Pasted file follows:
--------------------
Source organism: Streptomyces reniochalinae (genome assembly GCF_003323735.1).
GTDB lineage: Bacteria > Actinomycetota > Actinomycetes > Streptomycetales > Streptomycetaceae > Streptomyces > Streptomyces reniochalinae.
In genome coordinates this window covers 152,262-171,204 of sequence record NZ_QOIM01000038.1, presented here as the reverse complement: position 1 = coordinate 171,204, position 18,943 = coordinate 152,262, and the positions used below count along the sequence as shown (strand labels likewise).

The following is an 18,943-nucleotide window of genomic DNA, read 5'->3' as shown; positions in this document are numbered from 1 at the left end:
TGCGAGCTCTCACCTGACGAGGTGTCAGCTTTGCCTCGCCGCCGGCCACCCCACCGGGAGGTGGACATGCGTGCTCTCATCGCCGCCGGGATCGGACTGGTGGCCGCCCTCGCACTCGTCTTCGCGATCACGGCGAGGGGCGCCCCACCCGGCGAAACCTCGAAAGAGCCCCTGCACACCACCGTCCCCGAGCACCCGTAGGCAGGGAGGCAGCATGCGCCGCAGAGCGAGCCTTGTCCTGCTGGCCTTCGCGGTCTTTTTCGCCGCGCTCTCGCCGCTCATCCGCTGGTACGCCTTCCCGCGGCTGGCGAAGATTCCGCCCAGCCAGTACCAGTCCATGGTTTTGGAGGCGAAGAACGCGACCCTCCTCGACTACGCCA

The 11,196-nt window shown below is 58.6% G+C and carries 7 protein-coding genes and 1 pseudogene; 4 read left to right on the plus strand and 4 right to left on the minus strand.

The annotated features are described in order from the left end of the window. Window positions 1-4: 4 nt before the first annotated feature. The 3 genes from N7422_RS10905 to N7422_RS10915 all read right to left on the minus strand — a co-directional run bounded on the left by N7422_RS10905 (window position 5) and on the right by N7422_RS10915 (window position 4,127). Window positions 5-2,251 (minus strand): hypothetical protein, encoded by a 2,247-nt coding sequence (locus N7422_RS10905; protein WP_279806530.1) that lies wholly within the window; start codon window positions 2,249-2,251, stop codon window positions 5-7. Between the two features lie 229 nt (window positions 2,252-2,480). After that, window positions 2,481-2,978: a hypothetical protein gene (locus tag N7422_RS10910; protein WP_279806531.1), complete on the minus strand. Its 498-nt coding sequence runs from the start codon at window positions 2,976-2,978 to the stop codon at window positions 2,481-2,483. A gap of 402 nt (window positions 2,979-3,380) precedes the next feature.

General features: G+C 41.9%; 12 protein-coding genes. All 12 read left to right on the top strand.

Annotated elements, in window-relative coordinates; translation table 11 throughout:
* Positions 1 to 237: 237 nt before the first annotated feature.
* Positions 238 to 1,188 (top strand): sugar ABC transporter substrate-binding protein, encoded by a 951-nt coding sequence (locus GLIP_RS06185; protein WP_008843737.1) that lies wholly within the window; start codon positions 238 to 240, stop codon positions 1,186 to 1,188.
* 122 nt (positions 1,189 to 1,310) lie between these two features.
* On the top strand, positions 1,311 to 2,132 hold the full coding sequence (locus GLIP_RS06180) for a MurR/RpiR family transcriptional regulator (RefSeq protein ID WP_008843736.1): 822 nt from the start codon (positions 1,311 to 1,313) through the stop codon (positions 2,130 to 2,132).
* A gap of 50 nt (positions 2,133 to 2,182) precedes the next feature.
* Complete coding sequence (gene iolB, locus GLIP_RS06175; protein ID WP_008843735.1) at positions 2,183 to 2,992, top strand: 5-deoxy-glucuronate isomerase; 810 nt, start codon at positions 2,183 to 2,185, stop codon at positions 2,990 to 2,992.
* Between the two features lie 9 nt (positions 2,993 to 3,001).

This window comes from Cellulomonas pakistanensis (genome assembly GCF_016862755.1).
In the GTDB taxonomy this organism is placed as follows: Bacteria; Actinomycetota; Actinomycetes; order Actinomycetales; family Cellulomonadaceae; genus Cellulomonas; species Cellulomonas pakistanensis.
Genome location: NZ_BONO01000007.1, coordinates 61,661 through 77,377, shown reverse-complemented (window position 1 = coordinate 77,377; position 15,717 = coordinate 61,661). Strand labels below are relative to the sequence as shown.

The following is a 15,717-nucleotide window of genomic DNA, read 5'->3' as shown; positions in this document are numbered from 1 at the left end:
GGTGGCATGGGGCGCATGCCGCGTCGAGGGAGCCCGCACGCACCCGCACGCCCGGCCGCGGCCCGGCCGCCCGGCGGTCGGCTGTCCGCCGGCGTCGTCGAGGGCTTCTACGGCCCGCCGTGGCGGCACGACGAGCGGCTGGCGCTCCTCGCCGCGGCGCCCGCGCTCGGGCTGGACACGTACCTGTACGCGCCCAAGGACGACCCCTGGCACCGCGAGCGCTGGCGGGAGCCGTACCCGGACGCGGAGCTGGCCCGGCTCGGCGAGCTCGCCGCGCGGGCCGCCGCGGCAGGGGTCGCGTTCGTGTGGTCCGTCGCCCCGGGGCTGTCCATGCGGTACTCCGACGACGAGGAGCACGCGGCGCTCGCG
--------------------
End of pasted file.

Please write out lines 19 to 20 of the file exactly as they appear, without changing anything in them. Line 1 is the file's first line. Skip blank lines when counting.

Genome location: NZ_BONO01000007.1, coordinates 61,661 through 77,377, shown reverse-complemented (window position 1 = coordinate 77,377; position 15,717 = coordinate 61,661). Strand labels below are relative to the sequence as shown.

The following is a 15,717-nucleotide window of genomic DNA, read 5'->3' as shown; positions in this document are numbered from 1 at the left end: